Many studies have been conducted to examine how to prevent the risk of epidural intravascular cannulation during epidural cather placement. It has been reported that spinal-epidural combined analgesia reduces the incidence rate of epidural intravascular cannulation [15]. It has been estimated that the risk of intravascular cannulation could be reduced by inserting the epidural catheter to the center because the lateral area of the epidural space has abundant vascularity. However, it eventuated that no significant difference was observed when comparing the use of the loss of resistance to saline technique and the air technique or when comparing the use of the paramedian approach to the midline approach [16]. It has been reported that saline solution injection prior to catheterization reduced the incidence rate of intravascular cannulation [17], but this is still controversial. In addition, it has been reported that catheterization with a soft and elastic catheter reduced the incidence rate of intravascular cannulation [18].
Various methods have been used to monitor epidural intravascular cannulation, of which direct methods such as aspiration and indirect methods such as injection of adrenalin or fentanyl are typical [6,7]. However, the aforementioned methods cannot completely exclude epidural intravascular cannulation when they are used alone [19]. In the case of a single epidural block, it has been recommended that the accurate location of the needle should be identified via real-time fluoroscopy to prevent intravascular cannulation [20,21]. Accordingly, in this study, intravascular cannulation was monitored using real-time fluoroscopy. As a result, intravascular cannulation was shown in four patients out of the 296 patients. Among the four cases of epidural intravascular cannulation, two cases were confirmed by the flashback and aspiration methods. Kim and Shim [22] reported that the detection failure of the blood via the flashback and aspiration methods was attributable to the insufficient vein pressure causing the insufficient blood flow into the catheter contact region and that the blood flow was not observed due to vascular collapse caused by excessive negative pressure particularly in the case of aspiration. Thus, as shown in the results of previous studies, the flashback and aspiration methods are unlikely to predict the actual status of the blood vessels.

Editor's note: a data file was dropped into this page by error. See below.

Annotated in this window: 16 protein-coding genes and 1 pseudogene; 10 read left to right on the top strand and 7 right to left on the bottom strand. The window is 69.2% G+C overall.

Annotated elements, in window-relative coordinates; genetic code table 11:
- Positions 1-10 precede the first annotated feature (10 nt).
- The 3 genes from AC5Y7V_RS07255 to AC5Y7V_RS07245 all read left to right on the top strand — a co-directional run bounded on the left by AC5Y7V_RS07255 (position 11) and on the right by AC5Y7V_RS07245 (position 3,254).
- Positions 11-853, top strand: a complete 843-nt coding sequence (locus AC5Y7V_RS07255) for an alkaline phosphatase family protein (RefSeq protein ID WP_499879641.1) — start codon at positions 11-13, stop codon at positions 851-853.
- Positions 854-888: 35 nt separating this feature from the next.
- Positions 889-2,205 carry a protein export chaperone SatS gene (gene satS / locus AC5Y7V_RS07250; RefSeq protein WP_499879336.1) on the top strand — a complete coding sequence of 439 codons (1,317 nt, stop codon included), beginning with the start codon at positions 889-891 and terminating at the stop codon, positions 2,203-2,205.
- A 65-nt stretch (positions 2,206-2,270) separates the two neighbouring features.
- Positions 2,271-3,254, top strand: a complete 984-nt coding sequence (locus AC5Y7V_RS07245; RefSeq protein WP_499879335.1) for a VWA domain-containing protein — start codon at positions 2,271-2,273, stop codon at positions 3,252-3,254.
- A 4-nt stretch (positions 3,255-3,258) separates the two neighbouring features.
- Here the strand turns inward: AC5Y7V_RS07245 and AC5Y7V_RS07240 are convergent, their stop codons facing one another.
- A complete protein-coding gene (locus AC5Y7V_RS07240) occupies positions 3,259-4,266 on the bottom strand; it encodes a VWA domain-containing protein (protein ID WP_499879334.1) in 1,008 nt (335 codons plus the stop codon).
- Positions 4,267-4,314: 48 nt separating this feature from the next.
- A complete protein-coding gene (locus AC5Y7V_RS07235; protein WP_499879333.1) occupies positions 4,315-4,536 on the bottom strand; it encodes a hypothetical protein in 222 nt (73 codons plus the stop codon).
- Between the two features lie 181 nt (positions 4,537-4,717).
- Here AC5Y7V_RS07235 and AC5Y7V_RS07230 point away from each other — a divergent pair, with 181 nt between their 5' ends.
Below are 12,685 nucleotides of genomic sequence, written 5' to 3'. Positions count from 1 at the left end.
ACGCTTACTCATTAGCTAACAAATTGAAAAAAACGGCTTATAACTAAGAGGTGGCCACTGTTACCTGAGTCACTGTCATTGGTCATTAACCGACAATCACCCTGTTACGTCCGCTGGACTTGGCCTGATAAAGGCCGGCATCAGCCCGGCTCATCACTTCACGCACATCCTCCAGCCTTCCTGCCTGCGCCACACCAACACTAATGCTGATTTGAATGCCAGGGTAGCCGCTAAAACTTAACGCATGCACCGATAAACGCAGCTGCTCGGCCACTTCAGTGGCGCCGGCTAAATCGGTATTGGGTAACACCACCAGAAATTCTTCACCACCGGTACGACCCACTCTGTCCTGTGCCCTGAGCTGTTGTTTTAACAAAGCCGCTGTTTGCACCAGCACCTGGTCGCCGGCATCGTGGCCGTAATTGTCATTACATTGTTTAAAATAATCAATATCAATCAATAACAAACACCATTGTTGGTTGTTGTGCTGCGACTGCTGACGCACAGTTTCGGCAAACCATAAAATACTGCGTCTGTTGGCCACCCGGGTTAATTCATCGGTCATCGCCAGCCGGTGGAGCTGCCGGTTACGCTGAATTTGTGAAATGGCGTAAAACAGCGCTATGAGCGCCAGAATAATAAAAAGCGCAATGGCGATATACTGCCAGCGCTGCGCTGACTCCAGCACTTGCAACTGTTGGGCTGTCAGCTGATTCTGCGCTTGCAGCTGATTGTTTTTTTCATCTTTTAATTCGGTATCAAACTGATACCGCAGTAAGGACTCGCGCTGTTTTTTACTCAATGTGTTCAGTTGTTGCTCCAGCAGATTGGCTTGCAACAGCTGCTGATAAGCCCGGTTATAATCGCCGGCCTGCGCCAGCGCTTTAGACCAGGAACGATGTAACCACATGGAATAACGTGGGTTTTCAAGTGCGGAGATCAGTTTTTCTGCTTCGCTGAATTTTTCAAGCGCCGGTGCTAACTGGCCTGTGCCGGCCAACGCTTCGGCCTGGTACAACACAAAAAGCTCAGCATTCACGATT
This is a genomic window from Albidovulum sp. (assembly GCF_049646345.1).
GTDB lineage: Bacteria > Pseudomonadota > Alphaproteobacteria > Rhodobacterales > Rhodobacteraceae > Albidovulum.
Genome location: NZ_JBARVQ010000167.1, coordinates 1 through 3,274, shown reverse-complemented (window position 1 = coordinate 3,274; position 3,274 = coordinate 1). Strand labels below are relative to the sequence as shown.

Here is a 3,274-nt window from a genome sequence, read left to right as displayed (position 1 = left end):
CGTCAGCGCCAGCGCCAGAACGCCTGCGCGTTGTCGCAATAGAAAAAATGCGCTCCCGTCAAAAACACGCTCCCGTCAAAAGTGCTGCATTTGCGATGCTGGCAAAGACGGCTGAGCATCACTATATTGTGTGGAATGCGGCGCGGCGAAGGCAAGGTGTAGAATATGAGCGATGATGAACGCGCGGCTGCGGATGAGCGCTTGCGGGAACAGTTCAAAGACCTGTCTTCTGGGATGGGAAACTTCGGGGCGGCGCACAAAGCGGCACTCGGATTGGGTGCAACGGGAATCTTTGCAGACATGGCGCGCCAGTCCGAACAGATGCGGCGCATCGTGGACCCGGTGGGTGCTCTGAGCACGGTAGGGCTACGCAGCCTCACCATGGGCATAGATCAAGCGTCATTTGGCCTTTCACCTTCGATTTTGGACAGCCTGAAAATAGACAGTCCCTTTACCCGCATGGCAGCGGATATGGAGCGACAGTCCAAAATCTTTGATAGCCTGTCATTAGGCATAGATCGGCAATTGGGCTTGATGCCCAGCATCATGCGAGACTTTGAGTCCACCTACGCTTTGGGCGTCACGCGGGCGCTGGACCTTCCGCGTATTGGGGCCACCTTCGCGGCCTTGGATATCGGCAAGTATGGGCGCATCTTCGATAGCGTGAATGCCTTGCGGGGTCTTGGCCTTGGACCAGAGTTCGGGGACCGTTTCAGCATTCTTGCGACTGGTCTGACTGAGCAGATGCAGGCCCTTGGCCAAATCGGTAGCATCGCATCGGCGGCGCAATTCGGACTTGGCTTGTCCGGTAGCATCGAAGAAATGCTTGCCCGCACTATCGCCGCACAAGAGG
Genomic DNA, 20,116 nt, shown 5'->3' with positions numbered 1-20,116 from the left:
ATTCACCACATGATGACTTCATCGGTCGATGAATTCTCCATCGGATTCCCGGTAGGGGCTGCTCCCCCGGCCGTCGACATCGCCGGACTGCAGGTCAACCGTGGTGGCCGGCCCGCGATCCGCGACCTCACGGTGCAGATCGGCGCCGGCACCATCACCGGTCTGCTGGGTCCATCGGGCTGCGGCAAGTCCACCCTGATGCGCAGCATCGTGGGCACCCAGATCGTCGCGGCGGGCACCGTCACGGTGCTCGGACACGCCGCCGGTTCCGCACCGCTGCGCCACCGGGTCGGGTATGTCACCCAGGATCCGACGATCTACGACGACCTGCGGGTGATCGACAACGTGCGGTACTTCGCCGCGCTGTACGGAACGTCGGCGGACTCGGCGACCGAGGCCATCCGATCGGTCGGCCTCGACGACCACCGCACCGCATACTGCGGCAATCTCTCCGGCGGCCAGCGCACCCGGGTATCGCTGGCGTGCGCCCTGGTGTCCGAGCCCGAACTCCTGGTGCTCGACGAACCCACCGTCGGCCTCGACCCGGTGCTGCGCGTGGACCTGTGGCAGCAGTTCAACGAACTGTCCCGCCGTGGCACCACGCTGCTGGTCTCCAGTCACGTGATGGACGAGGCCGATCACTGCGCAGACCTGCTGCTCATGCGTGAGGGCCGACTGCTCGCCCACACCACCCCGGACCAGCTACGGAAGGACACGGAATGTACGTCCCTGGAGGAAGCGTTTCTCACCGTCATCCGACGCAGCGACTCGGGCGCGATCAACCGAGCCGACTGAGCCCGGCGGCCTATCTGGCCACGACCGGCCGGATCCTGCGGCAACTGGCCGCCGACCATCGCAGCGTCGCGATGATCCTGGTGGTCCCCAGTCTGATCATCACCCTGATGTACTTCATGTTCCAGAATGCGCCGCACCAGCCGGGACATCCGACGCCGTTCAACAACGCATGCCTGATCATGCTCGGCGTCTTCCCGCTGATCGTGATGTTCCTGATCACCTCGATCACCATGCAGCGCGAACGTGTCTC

Intravascular flow can be monitored using Real-time fluoroscopy. However, it is not easy to distinguish the vein from the artery. In general, an intravascular flow with a fast flow rate and moving from the neural foramen to the spinal cord is considered the artery, whereas intravascular flow with a slow flow rate and moving from the neural foramen to the peripheral is considered the vein. However, in actual clinical practices, the two aforementioned intravascular flows are mixed in some cases, and the contrast spreads to the small blood vessels that are barely detected with the eyes toward the spine while moving to the peripheral. Thus, the accuracy of the real-time monitoring of the artery and vein is low [23].
Thoracic epidural catheterization is mainly conducted as a blind technique without the assistance of fluoroscopy. Real-time fluoroscopy after epidural catheterization is not generally conducted in all the cases. In this study, two cases of intravascular cannulation, which were not confirmed by other methods, were confirmed via real-time fluoroscopy.
Digital subtraction imaging was not conducted in this study. This technique is a radiological technique that can clearly visualize the blood vessels surrounded by the osteoid or dense soft tissues. Vascular imaging can be produced using a contrast medium by subtracting a pre-contrast image. Therefore, it is useful in the diagnosis and treatment of vascular diseases. In particular, the monitoring rate of intravascular drug injection is 2-fold higher than other techniques. However, its disadvantages include high cost and being more influenced by the conductor's performance [24,25]. As digital subtraction imaging is not generally used due to its high cost, it was not conducted in this study.
In conclusion, in this study, the incidence rate of epidural intravascular cannulation was lower in the thoracic level than in the lumbar level. However, in some cases, epidural intravascular cannulation was not detected by the flashback or aspiration methods. Thus, the utilization of real time fluoroscopy or digital subtraction imaging in addition to flashback and aspiration is recommended to identify intravascular cannulation.


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Table 1
Demographic Data of the Study Patients (N = 296)

The values are shown as mean ± SD or number of patients.

Table 2
Data of Patients of Intravascular Insertion in Thoracic Epidural Catheterization

R: right, L: left, T6: 6th thoracic vertebra, T8: 8th thoracic vertebra.